14 Freaky Halloween Science Projects for Kids

 - by KitchenPantryScientist

Turn your kitchen table into the coolest mad science lab in the neighborhood. Click on the project name for link to written how-to instructions and the science behind the fun!

1. Frankenworms– Bring gummy worms to “life” using baking soda and vinegar.

2. Alien Monster Eggs– Make creepy, squishy monster eggs.

3. Oozing Monster Heads– Combine science and art to create Halloween fun.

4. Bag of Blood– Amaze your friends with this magical science trick.

5. Vampire Rock Candy

Vampire Rock Candy (kitchenpantryscientist.com)

 

 

 

 

 

 

 

 

 

 

 

6. Cornstarch Goo

7. Jell-O Eyeballs

Jell-O Eyeballs
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8. Vegetable Vampires

Vegetable Vampires kitchenpantryscientist.com

 

 

 

 

 

 

 

 

 

 

 

 

9. Magic Potion– Make a color-changing, foaming potion using red cabbage and water.

10. Halloween Soda Explosion– Halloweenize the classic Diet Coke and Mentos explosion

11. Foaming Alien Blood– Bring the X-Files to your kitchen with this creepy green fake blood

12. Mad Scientist’s Green Slime– Because everyone loves slime

13. Homemade Fake Blood– It’s simple to make non-toxic fake blood in your kitchen.

14. Fizzy Balloons– Draw scary faces on balloons and blow them up using baking soda and vinegar.

Rubber Band Car

 - by KitchenPantryScientist

It’s fun to make a rubber-band powered car from cardboard, straws, and wooden skewers!

You’ll need:

-heavy cardboard

-rubber bands

-glue (a glue gun works best)

-a plastic straw

-wooden skewers

-a CD (or a compass)

-a ruler

-screwdriverCu

-pipe cleaner (optional)

Hints: Parental supervision recommended for hot glue gun use.

Here’s what you’ll be building:

Rubber Band Car kitchenpantryscientist.com

What to do:

  1. Wrap cardboard around a large spice bottle so you can see how it bends. Cut a piece of cardboard about 9 inches (22cm) long to wrap around the bottle. Trim off the excess cardboard and tape it to create a tube.

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  2. Trace a CD or use a compass to make 8 circles that are around 4 and 1/2 inches (12 cm) in diameter. Use a ruler to make a square around each circle and then diagonal lines to mark the center of each circle. Cut them out and glue two circles together until you have four wheels. Use skewers to poke holes through the center of each wheel.

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  3. Poke skewers through each end of the cardboard tube, about 1 and 1/2 inches (4 cm) from the end of each tube. Make sure that the skewers are parallel and that they line up when you look through the end of the tube.

    kitchenpantryscientist.com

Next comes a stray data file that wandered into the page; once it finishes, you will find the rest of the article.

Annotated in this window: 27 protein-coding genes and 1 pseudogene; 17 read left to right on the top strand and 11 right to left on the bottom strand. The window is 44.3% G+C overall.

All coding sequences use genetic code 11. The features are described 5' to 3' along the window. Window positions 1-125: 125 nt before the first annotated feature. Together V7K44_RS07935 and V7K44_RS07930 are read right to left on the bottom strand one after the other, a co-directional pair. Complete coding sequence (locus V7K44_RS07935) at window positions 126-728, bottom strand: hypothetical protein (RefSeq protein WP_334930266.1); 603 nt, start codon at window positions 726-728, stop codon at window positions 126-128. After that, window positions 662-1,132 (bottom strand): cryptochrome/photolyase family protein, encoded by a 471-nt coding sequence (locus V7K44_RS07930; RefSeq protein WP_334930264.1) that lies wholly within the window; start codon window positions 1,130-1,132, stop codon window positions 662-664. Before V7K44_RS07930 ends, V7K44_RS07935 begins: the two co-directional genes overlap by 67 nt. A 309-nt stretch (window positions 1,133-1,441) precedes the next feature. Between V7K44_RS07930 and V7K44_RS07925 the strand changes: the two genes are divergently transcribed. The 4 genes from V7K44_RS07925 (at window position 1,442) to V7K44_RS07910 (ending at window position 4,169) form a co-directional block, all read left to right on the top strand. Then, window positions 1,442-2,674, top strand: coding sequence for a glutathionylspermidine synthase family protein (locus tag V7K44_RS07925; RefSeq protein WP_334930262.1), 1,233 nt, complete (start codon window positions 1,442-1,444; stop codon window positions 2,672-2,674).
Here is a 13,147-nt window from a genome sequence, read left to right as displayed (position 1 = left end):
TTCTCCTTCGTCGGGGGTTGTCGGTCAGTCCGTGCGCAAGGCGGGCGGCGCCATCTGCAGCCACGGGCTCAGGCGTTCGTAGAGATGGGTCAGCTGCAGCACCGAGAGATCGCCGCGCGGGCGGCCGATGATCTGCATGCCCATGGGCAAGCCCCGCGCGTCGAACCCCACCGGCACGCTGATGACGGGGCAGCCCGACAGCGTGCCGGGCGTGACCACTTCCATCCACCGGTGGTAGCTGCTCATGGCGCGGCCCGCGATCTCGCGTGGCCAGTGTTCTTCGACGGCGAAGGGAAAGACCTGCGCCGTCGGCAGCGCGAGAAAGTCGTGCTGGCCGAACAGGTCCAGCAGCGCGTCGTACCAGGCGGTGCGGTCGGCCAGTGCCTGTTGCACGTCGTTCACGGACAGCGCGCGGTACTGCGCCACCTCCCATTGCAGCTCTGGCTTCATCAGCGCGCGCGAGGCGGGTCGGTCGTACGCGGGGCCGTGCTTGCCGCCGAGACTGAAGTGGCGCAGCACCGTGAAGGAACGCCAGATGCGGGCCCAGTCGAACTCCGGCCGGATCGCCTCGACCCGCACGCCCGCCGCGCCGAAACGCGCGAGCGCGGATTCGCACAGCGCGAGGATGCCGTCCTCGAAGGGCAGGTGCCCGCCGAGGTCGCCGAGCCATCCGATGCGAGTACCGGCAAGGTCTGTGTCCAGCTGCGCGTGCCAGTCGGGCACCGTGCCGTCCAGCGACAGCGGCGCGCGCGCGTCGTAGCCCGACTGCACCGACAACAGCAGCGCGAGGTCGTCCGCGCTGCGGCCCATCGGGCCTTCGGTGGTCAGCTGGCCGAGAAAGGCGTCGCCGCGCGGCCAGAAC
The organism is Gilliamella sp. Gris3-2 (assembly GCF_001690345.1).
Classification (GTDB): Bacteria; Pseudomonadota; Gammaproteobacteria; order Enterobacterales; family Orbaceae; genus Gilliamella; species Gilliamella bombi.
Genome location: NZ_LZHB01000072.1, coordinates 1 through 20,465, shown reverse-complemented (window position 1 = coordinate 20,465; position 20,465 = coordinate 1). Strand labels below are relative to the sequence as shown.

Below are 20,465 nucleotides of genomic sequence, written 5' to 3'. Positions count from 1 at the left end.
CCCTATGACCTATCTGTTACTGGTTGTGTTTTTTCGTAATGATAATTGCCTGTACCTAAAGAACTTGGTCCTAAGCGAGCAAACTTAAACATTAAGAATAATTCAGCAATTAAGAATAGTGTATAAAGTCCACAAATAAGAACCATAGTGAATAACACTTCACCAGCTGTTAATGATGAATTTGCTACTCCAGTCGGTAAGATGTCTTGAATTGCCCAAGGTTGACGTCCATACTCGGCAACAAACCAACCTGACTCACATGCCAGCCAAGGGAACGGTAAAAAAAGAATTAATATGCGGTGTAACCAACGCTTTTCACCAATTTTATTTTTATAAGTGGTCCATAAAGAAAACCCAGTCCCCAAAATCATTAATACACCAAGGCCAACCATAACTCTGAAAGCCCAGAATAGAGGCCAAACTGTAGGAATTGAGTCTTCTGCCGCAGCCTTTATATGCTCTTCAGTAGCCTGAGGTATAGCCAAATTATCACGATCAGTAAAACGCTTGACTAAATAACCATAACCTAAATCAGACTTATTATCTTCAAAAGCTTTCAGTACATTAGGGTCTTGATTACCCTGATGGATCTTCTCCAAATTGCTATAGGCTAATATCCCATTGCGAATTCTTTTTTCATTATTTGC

kitchenpantryscientist.com

  4. Use a screwdriver to make the holes larger.

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  5. Cut 4 pieces off of a straw that are about 1/2 inch (1.5cm) long. Glue them to the outside of each hole in the tube. Use a skewer to help align them. The skewer should spin freely.

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  6. One at a time, put wheels on the skewers and glue the OUTSIDE of the wheel to the skewer. Make sure that the wheels are parallel to the car, and to each other as they dry. Cut off excess skewer.

    kitchenpantryscientist.com

    kitchenpantryscientist.com

  7. Poke a skewer down the center of one end of the car, parallel to the wheels so that it’s sticking out about 1 inch (3 cm.) See image above.
  8. Decorate the car!
  9. Tie three thin rubber bands together and hook them over the skewer that’s sticking out. If you have a pipe cleaner or wire, hook it onto the other end of the rubber bands. Drop the rubber bands down through the center of the tube.

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  10. Grab the rubber bands from the end opposite where they are attached to the car. Remove the pipe cleaner hook and wind them around the skewer to create tension in the rubber bands. Wind them until they’re tight.

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  11. Set the car down and let the wheels start to spin to see what direction the car will go. When you’re ready, let go!
  12. Measure how far the car traveled.

Enrichment: How can you make the car go faster or farther. Try using different kinds and numbers of rubber bands. How could you redesign the car to make it work better?

The Science Behind the Fun:

In this experiment, you use your body’s energy to twist rubber bands around the wooden skewer axle of a cardboard car. The energy is stored as elastic energy in the tightly-stretched rubber bands. When you let the car go, the rubber bands apply enough force on the axle to turn the wheels on the car and elastic energy is transformed into the energy of motion, which is called kinetic energy.

 

Mirror Image Plant Prints

 - by KitchenPantryScientist

Yesterday on Twin Cities Live, I demonstrated some fun botanical science projects for learners of all ages, including Vegetable Vampires and Leaf Chromatography.